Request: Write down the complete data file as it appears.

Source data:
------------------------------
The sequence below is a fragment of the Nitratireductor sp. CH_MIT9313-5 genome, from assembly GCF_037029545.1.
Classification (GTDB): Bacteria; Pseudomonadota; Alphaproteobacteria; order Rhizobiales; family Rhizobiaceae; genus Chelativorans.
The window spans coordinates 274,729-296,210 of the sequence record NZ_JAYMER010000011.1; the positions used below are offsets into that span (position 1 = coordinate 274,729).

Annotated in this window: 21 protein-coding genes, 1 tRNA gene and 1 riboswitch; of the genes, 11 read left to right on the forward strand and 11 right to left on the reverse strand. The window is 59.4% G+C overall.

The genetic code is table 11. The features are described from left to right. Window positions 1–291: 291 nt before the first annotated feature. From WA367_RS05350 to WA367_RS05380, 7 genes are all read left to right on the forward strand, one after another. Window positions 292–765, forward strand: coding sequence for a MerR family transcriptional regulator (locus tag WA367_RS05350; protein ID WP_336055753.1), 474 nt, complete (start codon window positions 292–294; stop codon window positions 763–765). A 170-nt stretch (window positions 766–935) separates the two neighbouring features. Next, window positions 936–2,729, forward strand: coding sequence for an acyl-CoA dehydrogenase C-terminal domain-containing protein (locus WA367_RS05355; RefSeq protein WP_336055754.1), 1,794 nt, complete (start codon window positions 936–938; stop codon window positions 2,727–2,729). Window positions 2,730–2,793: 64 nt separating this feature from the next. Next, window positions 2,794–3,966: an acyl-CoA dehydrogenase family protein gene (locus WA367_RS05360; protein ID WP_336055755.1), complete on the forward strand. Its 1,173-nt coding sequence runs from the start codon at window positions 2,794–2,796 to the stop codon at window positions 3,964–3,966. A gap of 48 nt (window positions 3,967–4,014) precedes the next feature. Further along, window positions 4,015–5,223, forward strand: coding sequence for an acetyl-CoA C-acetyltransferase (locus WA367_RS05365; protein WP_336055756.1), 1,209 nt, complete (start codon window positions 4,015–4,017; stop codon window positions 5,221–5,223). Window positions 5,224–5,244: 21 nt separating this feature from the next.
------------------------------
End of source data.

The sequence below is a fragment of the Nitratireductor sp. CH_MIT9313-5 genome, from assembly GCF_037029545.1.
Classification (GTDB): Bacteria; Pseudomonadota; Alphaproteobacteria; order Rhizobiales; family Rhizobiaceae; genus Chelativorans.
The window spans coordinates 274,729-296,210 of the sequence record NZ_JAYMER010000011.1; the positions used below are offsets into that span (position 1 = coordinate 274,729).

Annotated in this window: 21 protein-coding genes, 1 tRNA gene and 1 riboswitch; of the genes, 11 read left to right on the forward strand and 11 right to left on the reverse strand. The window is 59.4% G+C overall.

The genetic code is table 11. The features are described from left to right. Window positions 1–291: 291 nt before the first annotated feature. From WA367_RS05350 to WA367_RS05380, 7 genes are all read left to right on the forward strand, one after another. Window positions 292–765, forward strand: coding sequence for a MerR family transcriptional regulator (locus tag WA367_RS05350; protein ID WP_336055753.1), 474 nt, complete (start codon window positions 292–294; stop codon window positions 763–765). A 170-nt stretch (window positions 766–935) separates the two neighbouring features. Next, window positions 936–2,729, forward strand: coding sequence for an acyl-CoA dehydrogenase C-terminal domain-containing protein (locus WA367_RS05355; RefSeq protein WP_336055754.1), 1,794 nt, complete (start codon window positions 936–938; stop codon window positions 2,727–2,729). Window positions 2,730–2,793: 64 nt separating this feature from the next. Next, window positions 2,794–3,966: an acyl-CoA dehydrogenase family protein gene (locus WA367_RS05360; protein ID WP_336055755.1), complete on the forward strand. Its 1,173-nt coding sequence runs from the start codon at window positions 2,794–2,796 to the stop codon at window positions 3,964–3,966. A gap of 48 nt (window positions 3,967–4,014) precedes the next feature. Further along, window positions 4,015–5,223, forward strand: coding sequence for an acetyl-CoA C-acetyltransferase (locus WA367_RS05365; protein WP_336055756.1), 1,209 nt, complete (start codon window positions 4,015–4,017; stop codon window positions 5,221–5,223). Window positions 5,224–5,244: 21 nt separating this feature from the next.